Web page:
I think even within-system alternatives like universal basic income (UBI) and a 4-day work week can have transformative implications.  UBI changes many things: reduces poverty and inequality; lessens workers’ willingness to do poorly paid work; allows for more part-time creative and craft work; allows people to return to school or do care work; and minimizes assistance bureaucracy.  Norway has a form of UBI, and other countries are experimenting with it.  A 4-day work week also changes many things: increases productivity; makes for a happier and more committed worker; improves work-life balance; and reduces our carbon footprint.  Combining UBI and a 4-day work week may have significant synergies, allowing for a much better quality of life.  Scotland is experimenting with both.  I think the slogan, “Share the Wealth, Share the Work,” could be popular politics.

I was fortunate enough to attend the World Social Forum (WSF) twice and march with 100,000 activists from all over the world and meet some of them who were struggling to engage in alternative practices to change the world in areas like education, health, food, water, environment, or development generally. These activists go home from the Forum and interact and network with millions, building a global network. The energy and optimism there was contagious. I am also optimistic because I have been fortunate to work in dozens of countries, and everywhere I found people who believed what is the slogan of the WSF — Another World is Possible — and who were struggling for it. Economics does not have to be the dismal science. A focus on alternative economic practices opens up a world of possibilities. Let me close with a quote from Arundhati Roy: “Another world is not only possible, she is on her way. On a quiet day, I can hear her breathing.”

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About Lambert Strether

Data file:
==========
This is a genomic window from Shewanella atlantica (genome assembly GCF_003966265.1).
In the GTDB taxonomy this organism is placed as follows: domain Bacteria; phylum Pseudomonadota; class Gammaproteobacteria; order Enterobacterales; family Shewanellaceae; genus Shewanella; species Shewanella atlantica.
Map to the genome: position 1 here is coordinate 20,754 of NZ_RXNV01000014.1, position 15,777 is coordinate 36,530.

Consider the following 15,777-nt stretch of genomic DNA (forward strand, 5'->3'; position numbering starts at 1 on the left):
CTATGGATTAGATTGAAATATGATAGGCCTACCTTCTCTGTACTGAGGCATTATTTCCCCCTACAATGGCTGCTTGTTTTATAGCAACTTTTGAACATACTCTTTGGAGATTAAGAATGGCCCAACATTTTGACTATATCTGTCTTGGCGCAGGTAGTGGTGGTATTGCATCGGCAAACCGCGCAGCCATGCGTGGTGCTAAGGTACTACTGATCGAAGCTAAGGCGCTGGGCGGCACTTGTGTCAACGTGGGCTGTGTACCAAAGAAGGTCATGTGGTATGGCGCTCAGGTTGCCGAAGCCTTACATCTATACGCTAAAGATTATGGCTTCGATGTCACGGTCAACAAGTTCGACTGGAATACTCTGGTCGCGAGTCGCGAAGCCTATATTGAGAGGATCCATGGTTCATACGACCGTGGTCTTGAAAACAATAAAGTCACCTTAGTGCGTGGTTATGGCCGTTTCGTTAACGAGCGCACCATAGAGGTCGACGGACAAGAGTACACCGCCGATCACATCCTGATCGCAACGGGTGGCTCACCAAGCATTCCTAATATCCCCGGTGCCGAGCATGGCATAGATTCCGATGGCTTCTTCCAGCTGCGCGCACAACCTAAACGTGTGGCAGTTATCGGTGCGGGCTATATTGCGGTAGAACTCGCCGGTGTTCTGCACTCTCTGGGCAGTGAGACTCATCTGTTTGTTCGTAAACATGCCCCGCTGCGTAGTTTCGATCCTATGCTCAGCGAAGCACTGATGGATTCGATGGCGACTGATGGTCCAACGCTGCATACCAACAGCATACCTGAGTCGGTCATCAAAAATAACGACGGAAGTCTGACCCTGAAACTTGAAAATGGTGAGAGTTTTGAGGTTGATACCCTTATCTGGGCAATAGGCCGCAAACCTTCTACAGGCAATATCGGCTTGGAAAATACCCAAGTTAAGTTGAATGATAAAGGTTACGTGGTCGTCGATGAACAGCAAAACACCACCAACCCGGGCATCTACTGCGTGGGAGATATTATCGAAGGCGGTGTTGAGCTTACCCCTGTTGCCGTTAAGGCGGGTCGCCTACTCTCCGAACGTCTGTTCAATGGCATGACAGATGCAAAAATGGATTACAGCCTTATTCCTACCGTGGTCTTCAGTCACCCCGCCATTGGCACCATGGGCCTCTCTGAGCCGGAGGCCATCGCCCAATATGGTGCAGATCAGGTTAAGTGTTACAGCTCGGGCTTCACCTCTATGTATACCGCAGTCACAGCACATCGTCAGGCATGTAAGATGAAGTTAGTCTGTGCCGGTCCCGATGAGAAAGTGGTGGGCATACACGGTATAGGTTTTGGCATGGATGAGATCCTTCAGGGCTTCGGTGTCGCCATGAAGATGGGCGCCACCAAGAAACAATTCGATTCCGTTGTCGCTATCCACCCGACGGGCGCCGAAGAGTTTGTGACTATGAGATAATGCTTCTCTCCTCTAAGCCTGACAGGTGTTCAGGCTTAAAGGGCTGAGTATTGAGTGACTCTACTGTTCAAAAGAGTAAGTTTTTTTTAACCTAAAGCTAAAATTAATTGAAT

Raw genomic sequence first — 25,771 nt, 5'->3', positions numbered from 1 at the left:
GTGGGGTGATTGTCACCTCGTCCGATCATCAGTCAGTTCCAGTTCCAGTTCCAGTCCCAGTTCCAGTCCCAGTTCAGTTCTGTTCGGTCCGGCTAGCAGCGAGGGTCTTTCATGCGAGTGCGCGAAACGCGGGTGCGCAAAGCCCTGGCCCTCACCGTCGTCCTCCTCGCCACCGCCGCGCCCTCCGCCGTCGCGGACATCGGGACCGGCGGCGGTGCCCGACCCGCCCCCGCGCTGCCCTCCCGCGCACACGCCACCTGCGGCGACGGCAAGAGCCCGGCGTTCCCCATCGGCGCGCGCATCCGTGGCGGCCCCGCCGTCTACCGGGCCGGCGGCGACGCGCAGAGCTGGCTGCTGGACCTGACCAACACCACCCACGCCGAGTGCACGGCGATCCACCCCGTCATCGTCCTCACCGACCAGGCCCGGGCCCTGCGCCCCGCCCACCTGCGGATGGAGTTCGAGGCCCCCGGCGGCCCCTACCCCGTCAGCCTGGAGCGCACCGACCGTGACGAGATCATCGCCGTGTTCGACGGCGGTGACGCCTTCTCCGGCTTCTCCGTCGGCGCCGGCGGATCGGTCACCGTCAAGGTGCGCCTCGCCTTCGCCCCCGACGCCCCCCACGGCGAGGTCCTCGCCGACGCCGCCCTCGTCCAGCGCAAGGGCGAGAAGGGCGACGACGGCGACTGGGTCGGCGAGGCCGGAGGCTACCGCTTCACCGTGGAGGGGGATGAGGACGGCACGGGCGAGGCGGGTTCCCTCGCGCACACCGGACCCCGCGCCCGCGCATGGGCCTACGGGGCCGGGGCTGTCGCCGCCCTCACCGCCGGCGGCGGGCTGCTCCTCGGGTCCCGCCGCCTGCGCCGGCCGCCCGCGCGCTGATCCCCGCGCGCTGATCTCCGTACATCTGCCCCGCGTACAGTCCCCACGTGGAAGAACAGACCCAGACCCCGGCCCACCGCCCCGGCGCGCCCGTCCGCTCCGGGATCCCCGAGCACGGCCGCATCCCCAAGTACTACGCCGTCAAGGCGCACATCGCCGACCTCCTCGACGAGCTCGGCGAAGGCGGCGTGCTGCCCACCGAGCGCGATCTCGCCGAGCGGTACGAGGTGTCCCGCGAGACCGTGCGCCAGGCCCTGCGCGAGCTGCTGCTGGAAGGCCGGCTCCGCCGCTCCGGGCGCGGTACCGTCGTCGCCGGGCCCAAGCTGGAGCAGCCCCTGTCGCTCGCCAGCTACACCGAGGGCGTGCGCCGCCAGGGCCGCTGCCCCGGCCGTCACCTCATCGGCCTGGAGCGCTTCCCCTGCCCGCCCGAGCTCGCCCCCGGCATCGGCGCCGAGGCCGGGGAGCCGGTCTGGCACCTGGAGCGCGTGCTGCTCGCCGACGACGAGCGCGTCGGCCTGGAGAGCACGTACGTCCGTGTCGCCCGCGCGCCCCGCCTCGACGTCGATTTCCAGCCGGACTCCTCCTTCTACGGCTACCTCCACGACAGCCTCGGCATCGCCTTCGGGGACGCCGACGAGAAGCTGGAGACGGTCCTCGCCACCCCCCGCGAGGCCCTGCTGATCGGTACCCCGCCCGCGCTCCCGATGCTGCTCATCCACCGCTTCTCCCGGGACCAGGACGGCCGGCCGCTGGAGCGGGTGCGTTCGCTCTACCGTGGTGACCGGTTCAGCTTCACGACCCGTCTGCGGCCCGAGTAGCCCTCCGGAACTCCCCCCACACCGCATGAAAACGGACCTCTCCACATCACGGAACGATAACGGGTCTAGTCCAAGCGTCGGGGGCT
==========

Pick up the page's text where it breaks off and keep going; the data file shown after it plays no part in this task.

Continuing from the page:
Readers, I have had a correspondent characterize my views as realistic cynical. Let me briefly explain them. I believe in universal programs that provide concrete material benefits, especially to the working class. Medicare for All is the prime example, but tuition-free college and a Post Office Bank also fall under this heading. So do a Jobs Guarantee and a Debt Jubilee. Clearly, neither liberal Democrats nor conservative Republicans can deliver on such programs, because the two are different flavors of neoliberalism (“Because markets”). I don’t much care about the “ism” that delivers the benefits, although whichever one does have to put common humanity first, as opposed to markets. Could be a second FDR saving capitalism, democratic socialism leashing and collaring it, or communism razing it. I don’t much care, as long as the benefits are delivered. To me, the key issue — and this is why Medicare for All is always first with me — is the tens of thousands of excess “deaths from despair,” as described by the Case-Deaton study, and other recent studies. That enormous body count makes Medicare for All, at the very least, a moral and strategic imperative. And that level of suffering and organic damage makes the concerns of identity politics — even the worthy fight to help the refugees Bush, Obama, and Clinton’s wars created — bright shiny objects by comparison. Hence my frustration with the news flow — currently in my view the swirling intersection of two, separate Shock Doctrine campaigns, one by the Administration, and the other by out-of-power liberals and their allies in the State and in the press — a news flow that constantly forces me to focus on matters that I regard as of secondary importance to the excess deaths. What kind of political economy is it that halts or even reverses the increases in life expectancy that civilized societies have achieved? I am also very hopeful that the continuing destruction of both party establishments will open the space for voices supporting programs similar to those I have listed; let’s call such voices “the left.” Volatility creates opportunity, especially if the Democrat establishment, which puts markets first and opposes all such programs, isn’t allowed to get back into the saddle. Eyes on the prize! I love the tactical level, and secretly love even the horse race, since I’ve been blogging about it daily for fourteen years, but everything I write has this perspective at the back of it.